Sci-Fi and Fantasy by Women – Part 1

Sci-Fi and Fantasy are two of my favorite genres to read, especially fantasy.  If it’s not your thing, I get it, but I implore you to not overlook this post or this genre.  Remember, a reading list is about trying new things and you can find all sorts of comments on society in the pages of these books.  Moreover, there’s often the classic hero’s story a la Joseph Campbell; some read like historical fiction; some have Dynasty-level family drama (looking at you, Game of Thrones); some are dreamily romantic; some are downright funny.  Browse the book stores or look at Good Reads and give something in this genre a try.  I came across this great list on Book Riot of what the author of the article considers to be 100 of the “must-read” books in the genre…by women.

(Me getting on my soapbox)  I’ll get my little gripe out of the way first.  I really have mixed feelings about the codicil “by women” or any other similar categorization.  I get that people want to emphasize diversity and make sure all groups are represented and I’m all for that!  Truly!  However, I can’t help but feel that the tags also take away from the authors and their works by making them seem like they don’t stand on the same ground as works by men (or whomever) and have to be judged separately. Can’t we all just get along and say “must-read” without putting them into any other category than genre? (Me getting off my soapbox)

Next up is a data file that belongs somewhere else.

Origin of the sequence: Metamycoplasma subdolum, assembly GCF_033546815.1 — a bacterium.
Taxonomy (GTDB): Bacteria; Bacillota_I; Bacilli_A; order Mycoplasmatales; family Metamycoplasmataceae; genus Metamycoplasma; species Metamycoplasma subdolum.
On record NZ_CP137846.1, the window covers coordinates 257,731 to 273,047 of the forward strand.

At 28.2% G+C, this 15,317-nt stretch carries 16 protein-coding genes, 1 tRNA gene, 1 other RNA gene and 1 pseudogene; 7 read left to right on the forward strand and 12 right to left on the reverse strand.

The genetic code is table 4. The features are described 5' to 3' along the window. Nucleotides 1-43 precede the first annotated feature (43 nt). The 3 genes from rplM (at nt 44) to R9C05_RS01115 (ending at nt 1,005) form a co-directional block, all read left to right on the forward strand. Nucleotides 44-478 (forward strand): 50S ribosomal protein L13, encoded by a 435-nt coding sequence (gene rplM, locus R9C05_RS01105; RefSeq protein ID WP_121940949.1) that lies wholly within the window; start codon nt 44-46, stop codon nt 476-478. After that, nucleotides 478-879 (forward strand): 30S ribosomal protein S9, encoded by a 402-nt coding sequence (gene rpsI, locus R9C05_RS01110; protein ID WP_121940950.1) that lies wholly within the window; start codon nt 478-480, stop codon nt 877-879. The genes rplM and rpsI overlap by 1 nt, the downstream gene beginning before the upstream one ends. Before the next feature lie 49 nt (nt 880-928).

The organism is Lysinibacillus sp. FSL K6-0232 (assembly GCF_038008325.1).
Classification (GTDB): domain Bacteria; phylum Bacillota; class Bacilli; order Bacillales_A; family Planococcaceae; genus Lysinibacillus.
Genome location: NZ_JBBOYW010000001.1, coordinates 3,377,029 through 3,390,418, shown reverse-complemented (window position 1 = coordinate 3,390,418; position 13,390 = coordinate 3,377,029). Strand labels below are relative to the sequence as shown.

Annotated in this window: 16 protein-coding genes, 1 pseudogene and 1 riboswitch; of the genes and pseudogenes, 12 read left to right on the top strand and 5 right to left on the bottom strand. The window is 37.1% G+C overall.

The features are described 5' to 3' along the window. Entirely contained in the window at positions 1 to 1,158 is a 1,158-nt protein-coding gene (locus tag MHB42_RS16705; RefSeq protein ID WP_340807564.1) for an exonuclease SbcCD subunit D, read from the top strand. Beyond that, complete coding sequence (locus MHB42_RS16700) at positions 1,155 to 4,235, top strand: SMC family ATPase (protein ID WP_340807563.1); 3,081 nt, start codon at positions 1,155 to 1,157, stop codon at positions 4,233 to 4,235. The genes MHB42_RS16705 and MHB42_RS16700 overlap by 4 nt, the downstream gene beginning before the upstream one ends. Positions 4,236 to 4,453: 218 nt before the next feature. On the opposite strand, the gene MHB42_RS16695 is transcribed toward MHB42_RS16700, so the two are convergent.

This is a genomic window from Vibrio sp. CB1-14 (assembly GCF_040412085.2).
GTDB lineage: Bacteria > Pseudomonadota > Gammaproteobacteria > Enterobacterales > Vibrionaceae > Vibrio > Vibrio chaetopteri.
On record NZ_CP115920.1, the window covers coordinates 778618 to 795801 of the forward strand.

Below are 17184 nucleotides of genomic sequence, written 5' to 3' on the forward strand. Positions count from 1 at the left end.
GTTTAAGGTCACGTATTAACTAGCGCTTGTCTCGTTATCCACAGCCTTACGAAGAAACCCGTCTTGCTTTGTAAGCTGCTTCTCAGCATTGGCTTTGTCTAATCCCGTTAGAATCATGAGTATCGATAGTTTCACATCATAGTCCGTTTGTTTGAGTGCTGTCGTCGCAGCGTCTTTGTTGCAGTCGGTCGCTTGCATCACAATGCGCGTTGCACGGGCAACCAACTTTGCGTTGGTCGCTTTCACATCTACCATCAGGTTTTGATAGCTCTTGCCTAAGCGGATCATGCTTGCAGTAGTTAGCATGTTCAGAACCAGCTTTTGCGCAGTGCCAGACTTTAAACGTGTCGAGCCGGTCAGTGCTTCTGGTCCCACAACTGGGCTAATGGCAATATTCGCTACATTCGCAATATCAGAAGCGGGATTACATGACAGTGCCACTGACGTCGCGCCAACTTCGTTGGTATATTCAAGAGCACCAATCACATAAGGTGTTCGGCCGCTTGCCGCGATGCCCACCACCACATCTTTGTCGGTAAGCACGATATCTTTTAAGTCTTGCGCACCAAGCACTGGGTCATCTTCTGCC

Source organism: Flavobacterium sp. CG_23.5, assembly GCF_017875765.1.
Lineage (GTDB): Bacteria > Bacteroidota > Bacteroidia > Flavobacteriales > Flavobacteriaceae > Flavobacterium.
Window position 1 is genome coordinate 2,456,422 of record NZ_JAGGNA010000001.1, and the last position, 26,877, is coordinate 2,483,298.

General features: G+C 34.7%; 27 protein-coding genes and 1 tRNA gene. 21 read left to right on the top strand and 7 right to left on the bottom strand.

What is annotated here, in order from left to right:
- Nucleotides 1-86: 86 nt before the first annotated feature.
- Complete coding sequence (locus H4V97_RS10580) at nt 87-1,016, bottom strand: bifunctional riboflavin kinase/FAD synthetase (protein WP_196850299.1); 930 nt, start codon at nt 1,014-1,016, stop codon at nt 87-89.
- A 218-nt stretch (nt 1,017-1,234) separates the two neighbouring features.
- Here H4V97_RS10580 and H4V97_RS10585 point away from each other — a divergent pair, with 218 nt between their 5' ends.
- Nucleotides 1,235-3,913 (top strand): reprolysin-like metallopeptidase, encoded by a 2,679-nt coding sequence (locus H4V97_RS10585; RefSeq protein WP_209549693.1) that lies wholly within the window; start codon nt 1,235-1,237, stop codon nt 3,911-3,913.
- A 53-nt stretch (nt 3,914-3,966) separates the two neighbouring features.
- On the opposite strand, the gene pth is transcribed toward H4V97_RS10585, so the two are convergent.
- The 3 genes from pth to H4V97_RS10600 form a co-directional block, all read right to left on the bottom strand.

Anywho, it’s a great list.  I think I’ve said that.  Most of them I’ve heard of, many of them are on a TBR list that never seems to end, and some I’ve had the great pleasure of reading and highly recommend.  Here’s my favorites for the first half of the list…